As we have discovered over the past year there is a vibrant arts scene here on the Island almost out of proportion to the size of the population. There are any number of artists and studios covering every medium that I know and a few that I hadn’t realized existed (pin-point photography being one). Though theatre is most active in the summer there are any number of theatrical performances – professional, semi-professional, and amateur – throughout the year. And not just the “safe” stuff: a mid-winter run of The Laramie Project played to almost sold out houses and a production of The Dining Room played in various mansion venues throughout the city.
And when it comes to music the choice is not restricted to the expected traditional Maritime fiddle playing, though there is no dearth of ceilidhs featuring some remarkable artists almost every week. There seems to be something for every musical taste from operatic arias to pop standards to heavy metal. We had a chance to hear a fair spectrum of music this past weekend but the high point had to be an evening of Blues at the PourHouse with singer, song writer, and actor Guy Davis and the legendary blues harmonica player Fabrizio Poggi.
It was produced by the good folks from the Trailside Music Café and Inn out at Mt Stewart. The Inn won’t be in full swing until the end of April so they decided to open their performance season here in town. Davis is Blues and American Theatrical Royalty. His mother was Ruby Dee, the great American actress and his father Ossie Davis, the equally great actor, writer, and director. And his musical heritage stems from the protest movements of the last century and the earlier influences of likes of Leadbelly, Lightnin’ Hopkins, and Big Joe Williams. But he admits that the one man he stole from and who influenced him most was Sonny Terry. Sonny & Brownie’s Last Train is his most recent album with Poggi and is a tribute to the partnership of those two legends of the Blues: Sonny Terry and Brownie McGhee. The two joined forces to remember these two greats in a concert that was simply two men, two harmonicas (though actually Poggi had a case of about 20 that he switched continually – sometimes in mid-tune) and a guitar.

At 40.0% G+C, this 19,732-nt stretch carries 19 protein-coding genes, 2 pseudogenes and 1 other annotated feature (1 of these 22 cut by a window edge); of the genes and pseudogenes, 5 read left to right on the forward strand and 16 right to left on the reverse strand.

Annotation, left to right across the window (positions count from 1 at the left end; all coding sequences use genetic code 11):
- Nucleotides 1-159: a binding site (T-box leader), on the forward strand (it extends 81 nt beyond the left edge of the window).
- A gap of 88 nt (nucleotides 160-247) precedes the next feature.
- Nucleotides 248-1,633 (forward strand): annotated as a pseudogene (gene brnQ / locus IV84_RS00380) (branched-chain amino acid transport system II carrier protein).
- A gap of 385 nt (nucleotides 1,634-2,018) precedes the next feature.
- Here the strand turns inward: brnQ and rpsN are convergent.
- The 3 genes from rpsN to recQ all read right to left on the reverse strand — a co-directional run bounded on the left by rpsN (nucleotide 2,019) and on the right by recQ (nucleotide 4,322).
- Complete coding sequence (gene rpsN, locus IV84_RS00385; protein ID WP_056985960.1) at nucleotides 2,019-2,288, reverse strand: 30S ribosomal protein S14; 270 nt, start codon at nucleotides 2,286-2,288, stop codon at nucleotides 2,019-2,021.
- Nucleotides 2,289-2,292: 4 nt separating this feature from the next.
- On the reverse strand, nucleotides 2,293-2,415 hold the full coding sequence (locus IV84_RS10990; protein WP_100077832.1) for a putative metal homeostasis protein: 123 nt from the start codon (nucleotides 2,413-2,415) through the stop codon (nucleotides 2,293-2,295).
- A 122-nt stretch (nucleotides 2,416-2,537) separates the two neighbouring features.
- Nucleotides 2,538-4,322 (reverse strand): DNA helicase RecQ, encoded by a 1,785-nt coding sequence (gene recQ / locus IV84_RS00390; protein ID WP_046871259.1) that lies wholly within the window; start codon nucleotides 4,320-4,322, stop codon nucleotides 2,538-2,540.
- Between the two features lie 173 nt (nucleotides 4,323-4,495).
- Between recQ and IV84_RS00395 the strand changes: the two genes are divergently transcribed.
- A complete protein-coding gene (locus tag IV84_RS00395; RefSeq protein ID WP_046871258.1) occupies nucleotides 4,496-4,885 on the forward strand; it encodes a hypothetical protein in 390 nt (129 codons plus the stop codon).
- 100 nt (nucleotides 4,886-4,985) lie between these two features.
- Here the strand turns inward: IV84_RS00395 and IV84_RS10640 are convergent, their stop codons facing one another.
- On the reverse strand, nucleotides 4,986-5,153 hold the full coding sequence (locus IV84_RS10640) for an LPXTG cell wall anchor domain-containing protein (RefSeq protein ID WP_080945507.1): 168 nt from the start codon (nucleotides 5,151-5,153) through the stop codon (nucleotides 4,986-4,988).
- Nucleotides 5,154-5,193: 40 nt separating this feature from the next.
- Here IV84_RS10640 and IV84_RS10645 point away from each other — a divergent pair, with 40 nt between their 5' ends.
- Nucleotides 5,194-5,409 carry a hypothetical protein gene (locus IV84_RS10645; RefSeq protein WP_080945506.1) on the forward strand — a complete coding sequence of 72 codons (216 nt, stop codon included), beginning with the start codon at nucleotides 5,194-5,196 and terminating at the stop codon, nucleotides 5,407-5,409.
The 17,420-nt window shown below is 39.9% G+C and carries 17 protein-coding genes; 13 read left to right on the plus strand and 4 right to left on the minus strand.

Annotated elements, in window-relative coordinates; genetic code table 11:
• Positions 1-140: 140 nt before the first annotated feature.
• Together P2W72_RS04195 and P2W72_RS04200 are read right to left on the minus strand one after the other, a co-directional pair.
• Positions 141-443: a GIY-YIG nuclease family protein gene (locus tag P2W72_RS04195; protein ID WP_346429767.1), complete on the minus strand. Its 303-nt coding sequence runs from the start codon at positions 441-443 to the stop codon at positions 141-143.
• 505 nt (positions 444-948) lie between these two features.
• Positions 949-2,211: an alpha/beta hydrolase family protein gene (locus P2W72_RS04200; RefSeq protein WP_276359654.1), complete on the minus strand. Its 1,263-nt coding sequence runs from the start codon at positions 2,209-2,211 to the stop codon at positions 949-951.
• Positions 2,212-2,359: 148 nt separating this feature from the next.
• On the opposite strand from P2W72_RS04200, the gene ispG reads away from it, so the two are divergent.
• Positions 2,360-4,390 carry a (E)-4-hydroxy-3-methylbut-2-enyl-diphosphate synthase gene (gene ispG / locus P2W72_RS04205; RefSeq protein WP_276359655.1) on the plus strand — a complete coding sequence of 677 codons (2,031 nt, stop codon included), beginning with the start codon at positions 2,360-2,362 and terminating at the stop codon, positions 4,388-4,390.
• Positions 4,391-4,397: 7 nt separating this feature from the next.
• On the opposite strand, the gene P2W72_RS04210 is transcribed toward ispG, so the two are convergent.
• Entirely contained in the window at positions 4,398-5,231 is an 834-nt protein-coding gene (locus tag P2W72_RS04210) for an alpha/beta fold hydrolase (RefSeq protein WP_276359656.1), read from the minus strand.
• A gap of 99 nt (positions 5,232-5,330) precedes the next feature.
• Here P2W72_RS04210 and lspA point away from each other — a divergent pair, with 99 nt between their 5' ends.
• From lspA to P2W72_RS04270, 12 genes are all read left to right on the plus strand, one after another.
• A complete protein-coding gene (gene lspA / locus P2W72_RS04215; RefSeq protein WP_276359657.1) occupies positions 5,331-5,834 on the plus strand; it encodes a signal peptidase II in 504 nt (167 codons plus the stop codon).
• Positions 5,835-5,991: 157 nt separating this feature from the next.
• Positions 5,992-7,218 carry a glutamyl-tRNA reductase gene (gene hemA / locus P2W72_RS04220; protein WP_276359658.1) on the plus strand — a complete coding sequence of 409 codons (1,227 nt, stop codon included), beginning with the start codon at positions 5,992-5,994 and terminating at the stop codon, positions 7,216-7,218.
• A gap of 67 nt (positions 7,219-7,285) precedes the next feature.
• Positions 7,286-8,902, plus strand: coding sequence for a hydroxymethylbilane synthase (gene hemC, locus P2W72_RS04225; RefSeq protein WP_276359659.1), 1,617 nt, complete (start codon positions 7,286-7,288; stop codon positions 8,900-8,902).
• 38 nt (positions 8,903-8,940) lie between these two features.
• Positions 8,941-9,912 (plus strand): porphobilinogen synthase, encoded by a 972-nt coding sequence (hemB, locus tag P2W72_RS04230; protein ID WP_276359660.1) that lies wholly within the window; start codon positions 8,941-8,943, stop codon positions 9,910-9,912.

Here they are doing Black Coffee – first recorded by Sarah Vaughan in 1949. It has since had covers by everyone from Ella Fitzgerald to Marianne Faithful. What I find remarkable in this live club recording is when Poggi lets loose and shows what has made him a master of the harmonica.
Davis prefaced this song much the way he does on this clip – and then asked us to join him in the chorus. More than one of us in the audience sang it with a sense of recognition that there had been times when we earnestly wished we had not stayed away so long.
A remarkable and more than memorable evening!
On this day in 1928: The Bremen, a German Junkers W 33 type aircraft, takes off for the first successful transatlantic aeroplane flight from east to west.